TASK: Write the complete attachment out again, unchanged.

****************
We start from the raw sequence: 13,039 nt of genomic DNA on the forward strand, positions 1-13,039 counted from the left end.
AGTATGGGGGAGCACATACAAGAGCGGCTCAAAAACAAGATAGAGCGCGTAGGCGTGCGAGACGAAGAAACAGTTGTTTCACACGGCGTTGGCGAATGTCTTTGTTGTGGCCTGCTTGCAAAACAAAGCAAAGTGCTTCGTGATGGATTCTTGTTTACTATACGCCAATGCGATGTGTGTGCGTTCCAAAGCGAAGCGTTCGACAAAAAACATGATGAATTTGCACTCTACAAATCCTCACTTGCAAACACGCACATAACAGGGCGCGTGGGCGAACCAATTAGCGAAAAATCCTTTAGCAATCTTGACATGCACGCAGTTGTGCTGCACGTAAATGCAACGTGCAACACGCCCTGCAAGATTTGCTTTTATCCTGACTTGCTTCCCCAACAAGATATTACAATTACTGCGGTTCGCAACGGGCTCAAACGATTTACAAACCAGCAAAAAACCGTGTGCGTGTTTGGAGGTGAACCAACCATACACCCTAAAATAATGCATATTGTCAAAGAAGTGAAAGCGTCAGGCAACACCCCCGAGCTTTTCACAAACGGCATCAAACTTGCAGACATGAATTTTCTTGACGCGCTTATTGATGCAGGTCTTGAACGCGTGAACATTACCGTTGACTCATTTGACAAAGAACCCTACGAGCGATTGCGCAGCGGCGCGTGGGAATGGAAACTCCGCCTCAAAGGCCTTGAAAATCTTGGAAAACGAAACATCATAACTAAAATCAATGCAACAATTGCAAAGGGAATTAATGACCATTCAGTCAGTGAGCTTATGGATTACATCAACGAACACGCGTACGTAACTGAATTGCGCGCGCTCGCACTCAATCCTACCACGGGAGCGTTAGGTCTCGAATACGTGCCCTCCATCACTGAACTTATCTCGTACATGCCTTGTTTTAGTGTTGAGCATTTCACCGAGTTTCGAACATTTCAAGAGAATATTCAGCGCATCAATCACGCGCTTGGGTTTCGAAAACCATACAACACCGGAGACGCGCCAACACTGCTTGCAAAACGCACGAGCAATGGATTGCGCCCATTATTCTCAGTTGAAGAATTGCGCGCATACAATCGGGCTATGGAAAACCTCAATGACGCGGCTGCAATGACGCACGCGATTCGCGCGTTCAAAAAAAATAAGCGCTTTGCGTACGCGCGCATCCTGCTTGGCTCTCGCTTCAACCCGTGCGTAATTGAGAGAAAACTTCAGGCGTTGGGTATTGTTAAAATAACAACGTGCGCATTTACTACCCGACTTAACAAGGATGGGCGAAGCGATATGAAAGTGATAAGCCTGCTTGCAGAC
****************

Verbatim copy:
We start from the raw sequence: 13,039 nt of genomic DNA on the forward strand, positions 1-13,039 counted from the left end.
AGTATGGGGGAGCACATACAAGAGCGGCTCAAAAACAAGATAGAGCGCGTAGGCGTGCGAGACGAAGAAACAGTTGTTTCACACGGCGTTGGCGAATGTCTTTGTTGTGGCCTGCTTGCAAAACAAAGCAAAGTGCTTCGTGATGGATTCTTGTTTACTATACGCCAATGCGATGTGTGTGCGTTCCAAAGCGAAGCGTTCGACAAAAAACATGATGAATTTGCACTCTACAAATCCTCACTTGCAAACACGCACATAACAGGGCGCGTGGGCGAACCAATTAGCGAAAAATCCTTTAGCAATCTTGACATGCACGCAGTTGTGCTGCACGTAAATGCAACGTGCAACACGCCCTGCAAGATTTGCTTTTATCCTGACTTGCTTCCCCAACAAGATATTACAATTACTGCGGTTCGCAACGGGCTCAAACGATTTACAAACCAGCAAAAAACCGTGTGCGTGTTTGGAGGTGAACCAACCATACACCCTAAAATAATGCATATTGTCAAAGAAGTGAAAGCGTCAGGCAACACCCCCGAGCTTTTCACAAACGGCATCAAACTTGCAGACATGAATTTTCTTGACGCGCTTATTGATGCAGGTCTTGAACGCGTGAACATTACCGTTGACTCATTTGACAAAGAACCCTACGAGCGATTGCGCAGCGGCGCGTGGGAATGGAAACTCCGCCTCAAAGGCCTTGAAAATCTTGGAAAACGAAACATCATAACTAAAATCAATGCAACAATTGCAAAGGGAATTAATGACCATTCAGTCAGTGAGCTTATGGATTACATCAACGAACACGCGTACGTAACTGAATTGCGCGCGCTCGCACTCAATCCTACCACGGGAGCGTTAGGTCTCGAATACGTGCCCTCCATCACTGAACTTATCTCGTACATGCCTTGTTTTAGTGTTGAGCATTTCACCGAGTTTCGAACATTTCAAGAGAATATTCAGCGCATCAATCACGCGCTTGGGTTTCGAAAACCATACAACACCGGAGACGCGCCAACACTGCTTGCAAAACGCACGAGCAATGGATTGCGCCCATTATTCTCAGTTGAAGAATTGCGCGCATACAATCGGGCTATGGAAAACCTCAATGACGCGGCTGCAATGACGCACGCGATTCGCGCGTTCAAAAAAAATAAGCGCTTTGCGTACGCGCGCATCCTGCTTGGCTCTCGCTTCAACCCGTGCGTAATTGAGAGAAAACTTCAGGCGTTGGGTATTGTTAAAATAACAACGTGCGCATTTACTACCCGACTTAACAAGGATGGGCGAAGCGATATGAAAGTGATAAGCCTGCTTGCAGAC